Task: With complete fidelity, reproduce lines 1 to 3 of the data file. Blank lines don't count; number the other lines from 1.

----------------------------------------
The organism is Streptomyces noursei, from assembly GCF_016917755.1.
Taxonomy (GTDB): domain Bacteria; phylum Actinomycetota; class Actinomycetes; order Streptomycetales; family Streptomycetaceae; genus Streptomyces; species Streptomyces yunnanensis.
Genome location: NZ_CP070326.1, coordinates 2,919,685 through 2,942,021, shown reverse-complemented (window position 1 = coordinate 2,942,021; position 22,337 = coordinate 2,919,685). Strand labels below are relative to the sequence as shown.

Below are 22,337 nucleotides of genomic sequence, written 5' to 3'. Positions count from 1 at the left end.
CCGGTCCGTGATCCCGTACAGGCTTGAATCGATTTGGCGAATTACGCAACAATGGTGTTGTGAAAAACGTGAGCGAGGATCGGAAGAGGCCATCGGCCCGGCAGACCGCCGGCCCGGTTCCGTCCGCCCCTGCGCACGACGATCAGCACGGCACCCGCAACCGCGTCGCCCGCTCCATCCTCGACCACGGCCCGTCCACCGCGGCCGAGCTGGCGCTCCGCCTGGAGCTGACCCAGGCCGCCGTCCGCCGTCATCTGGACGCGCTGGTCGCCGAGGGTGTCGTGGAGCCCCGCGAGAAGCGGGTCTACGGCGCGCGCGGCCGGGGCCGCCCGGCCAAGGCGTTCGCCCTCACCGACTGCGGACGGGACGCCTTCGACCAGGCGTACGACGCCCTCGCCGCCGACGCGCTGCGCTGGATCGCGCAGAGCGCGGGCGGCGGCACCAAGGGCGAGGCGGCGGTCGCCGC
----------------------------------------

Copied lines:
The organism is Streptomyces noursei, from assembly GCF_016917755.1.
Taxonomy (GTDB): domain Bacteria; phylum Actinomycetota; class Actinomycetes; order Streptomycetales; family Streptomycetaceae; genus Streptomyces; species Streptomyces yunnanensis.
Genome location: NZ_CP070326.1, coordinates 2,919,685 through 2,942,021, shown reverse-complemented (window position 1 = coordinate 2,942,021; position 22,337 = coordinate 2,919,685). Strand labels below are relative to the sequence as shown.